In the recent past, Malaysian leaders had taken joy in deriding the West for its social, moral and economic decline. Recently, however, Malaysia has found itself facing the prospect of social and moral decline even before reaching the status of a fully developed nation as in the West.
Clearly, something has gone wrong with the entire development process, particularly with the Vision 2020 of being a fully developed nation "infused by strong moral and ethical values".
Vision 2020 made it clear that there could be no fully developed Malaysia until "we have finally overcome the nine central strategic challenges that have confronted us from the moment of our birth as an independent nation".
The fourth strategic challenge is to establish "a fully moral and ethical society, whose citizens are strong in religious and spiritual values and imbued with the highest of ethical standards".
Although Malaysia is already one-third way into the 30-year programme of Vision 2020, the country is still quite unprepared to address many of the nine strategic challenges and in some cases, had even slipped further behind - as evidenced by the mushrooming of social ills affecting the youths in the country.
This is most saddening and there must be a great soul-searching in the country as to why Malaysia has not been able to harness the power of the world's great religions to impart good moral values to our citizens and youths, when Malaysia has the unique distinction of being the confluence of these great religions.
Today, the Cabinet Committee on Social Issues headed by the Deputy Prime Minister, Datuk Seri Anwar Ibrahim will be holding its first meeting to discuss the problems affecting the young.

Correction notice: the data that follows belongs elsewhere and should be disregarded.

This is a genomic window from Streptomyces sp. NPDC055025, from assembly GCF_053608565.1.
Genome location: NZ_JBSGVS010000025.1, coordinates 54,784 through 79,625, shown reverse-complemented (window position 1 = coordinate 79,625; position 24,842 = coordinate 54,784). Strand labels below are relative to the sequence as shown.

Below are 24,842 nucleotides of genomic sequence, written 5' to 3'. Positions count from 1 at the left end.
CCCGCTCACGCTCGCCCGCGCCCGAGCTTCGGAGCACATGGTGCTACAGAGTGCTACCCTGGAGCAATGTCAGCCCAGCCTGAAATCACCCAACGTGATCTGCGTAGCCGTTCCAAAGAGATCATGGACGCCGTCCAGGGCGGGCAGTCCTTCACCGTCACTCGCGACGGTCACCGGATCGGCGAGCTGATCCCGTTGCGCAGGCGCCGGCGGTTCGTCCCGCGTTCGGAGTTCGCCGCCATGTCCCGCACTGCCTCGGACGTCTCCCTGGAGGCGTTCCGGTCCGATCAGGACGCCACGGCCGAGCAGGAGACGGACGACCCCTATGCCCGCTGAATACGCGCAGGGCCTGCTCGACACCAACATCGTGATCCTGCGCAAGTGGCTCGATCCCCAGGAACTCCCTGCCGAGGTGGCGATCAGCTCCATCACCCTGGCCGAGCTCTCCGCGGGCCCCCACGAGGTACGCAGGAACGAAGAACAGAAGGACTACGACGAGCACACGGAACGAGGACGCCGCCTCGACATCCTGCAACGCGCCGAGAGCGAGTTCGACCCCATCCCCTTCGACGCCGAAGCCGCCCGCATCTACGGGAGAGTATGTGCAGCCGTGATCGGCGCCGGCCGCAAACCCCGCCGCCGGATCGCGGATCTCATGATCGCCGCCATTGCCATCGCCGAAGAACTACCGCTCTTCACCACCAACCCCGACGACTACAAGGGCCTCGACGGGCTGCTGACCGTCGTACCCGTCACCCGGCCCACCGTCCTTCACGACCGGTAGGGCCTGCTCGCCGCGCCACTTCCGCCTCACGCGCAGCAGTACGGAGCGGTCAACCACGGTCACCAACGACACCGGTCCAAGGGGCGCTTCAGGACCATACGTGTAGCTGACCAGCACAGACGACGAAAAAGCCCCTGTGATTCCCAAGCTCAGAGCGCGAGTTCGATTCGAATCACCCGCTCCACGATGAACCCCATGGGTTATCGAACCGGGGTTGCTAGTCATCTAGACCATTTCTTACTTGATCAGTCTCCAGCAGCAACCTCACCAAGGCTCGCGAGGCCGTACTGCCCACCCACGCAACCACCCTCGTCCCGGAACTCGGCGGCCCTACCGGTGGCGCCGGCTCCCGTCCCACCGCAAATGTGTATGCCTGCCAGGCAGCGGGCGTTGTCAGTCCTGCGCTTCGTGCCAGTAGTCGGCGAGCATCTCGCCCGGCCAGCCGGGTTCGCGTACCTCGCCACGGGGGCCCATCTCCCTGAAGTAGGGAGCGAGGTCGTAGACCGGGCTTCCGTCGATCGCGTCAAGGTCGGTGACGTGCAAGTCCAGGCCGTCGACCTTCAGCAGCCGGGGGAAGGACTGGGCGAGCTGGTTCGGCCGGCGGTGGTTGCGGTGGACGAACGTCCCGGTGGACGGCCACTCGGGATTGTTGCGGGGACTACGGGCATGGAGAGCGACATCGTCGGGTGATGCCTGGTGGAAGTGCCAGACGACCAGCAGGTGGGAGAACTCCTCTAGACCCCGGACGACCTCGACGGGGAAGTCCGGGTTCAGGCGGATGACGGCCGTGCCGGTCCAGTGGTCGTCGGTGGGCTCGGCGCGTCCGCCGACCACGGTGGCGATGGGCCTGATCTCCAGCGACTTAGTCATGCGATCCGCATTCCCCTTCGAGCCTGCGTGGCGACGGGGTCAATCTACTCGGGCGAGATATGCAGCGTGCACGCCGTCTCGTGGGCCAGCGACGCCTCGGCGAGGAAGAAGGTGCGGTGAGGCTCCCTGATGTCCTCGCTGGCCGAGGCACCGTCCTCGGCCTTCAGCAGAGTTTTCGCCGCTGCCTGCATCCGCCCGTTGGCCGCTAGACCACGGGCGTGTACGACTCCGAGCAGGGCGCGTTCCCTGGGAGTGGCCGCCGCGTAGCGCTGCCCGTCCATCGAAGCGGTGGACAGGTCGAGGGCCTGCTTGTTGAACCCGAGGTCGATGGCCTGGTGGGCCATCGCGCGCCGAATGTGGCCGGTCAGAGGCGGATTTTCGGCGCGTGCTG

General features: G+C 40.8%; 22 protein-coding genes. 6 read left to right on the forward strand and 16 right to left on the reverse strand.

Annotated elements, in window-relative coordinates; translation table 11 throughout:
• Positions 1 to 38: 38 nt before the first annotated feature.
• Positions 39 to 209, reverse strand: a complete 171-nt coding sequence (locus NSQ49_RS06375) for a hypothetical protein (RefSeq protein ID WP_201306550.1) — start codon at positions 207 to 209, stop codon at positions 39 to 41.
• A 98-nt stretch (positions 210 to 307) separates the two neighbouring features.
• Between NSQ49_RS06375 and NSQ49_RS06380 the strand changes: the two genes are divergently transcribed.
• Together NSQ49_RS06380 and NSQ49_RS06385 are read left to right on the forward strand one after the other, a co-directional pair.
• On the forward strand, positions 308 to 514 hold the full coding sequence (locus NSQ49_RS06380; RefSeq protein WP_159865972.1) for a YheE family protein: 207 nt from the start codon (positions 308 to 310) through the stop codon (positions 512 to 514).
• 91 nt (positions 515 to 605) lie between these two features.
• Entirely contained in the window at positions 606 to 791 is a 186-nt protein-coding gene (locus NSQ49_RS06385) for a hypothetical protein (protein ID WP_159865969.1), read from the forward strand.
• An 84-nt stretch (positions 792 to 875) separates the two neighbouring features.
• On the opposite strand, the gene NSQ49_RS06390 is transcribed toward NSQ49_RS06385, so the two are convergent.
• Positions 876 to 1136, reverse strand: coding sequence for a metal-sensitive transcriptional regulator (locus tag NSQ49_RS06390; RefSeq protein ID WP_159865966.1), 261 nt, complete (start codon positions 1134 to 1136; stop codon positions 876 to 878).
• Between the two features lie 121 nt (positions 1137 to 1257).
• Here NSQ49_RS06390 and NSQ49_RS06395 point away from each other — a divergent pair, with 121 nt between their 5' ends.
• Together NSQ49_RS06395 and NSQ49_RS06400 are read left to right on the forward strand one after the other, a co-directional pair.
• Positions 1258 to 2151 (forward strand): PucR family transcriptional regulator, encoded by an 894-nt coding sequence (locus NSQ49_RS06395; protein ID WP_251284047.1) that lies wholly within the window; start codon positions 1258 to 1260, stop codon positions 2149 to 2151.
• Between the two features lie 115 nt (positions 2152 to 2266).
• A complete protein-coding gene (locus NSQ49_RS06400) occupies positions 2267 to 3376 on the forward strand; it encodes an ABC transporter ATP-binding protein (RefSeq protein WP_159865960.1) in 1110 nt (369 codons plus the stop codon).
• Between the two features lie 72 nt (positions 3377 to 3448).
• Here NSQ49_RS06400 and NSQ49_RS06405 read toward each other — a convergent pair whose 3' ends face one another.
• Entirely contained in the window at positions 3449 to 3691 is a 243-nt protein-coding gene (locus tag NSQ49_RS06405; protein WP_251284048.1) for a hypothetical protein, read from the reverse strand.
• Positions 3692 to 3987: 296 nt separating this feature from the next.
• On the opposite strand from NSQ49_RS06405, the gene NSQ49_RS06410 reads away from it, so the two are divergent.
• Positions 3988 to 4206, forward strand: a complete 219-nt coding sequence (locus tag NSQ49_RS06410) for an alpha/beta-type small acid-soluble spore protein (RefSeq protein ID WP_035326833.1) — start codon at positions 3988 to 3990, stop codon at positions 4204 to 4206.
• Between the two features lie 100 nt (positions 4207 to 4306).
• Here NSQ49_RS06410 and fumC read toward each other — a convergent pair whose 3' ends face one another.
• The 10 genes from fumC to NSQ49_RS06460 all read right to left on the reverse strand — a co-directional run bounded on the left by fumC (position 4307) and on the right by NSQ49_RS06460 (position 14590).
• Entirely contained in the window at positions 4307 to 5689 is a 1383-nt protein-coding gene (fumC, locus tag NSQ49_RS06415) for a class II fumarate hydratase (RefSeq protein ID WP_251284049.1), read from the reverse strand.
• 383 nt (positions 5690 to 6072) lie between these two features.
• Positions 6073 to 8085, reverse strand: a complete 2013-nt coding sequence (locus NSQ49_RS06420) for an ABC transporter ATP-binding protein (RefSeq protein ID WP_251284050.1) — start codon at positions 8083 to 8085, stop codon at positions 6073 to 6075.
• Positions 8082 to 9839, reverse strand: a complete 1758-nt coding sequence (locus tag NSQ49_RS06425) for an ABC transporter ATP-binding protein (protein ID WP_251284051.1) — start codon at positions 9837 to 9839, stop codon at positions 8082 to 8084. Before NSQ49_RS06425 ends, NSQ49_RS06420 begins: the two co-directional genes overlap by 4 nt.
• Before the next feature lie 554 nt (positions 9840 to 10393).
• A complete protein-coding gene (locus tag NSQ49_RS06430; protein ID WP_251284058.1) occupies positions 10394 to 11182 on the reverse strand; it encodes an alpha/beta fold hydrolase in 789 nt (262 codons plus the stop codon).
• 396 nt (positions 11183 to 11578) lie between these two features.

The Cabinet Committee should identify the areas where the government on its own could make the greatest impact and areas where unless it could mobilise the influences of the family, the home, the religions and the community, there is very little it could do to check the mushrooming social ills among youths.
The areas where the Government could have the greatest impact on society is for government leaders to be good role models - or its concern about social ills would lack credibility and would be seen as sheer hypocrisy or double-standards by the youths.
For instance, in his Hari Raya Aidilfitri message, the Prime Minister, Datuk Seri Dr. Mahathir Mohamed identified corruption as one of the social ills affecting the country.
The question is what has the government done in the first seven years of the 30-year programme for Vision 2020 to deal with the problem of corruption, and whether the highest political leadership has ensured that all key political leaders in government, both Federal and State, have undoubted reputation for their honesty, integrity and uprightness.
If not, one of the first things the Cabinet Committee on Social Issues should do is to recognise corruption as a key social ill which must be eliminated in Malaysia and to take action to ensure that all important political leaders both at national and state levels are exemplary models of rectitude and integrity.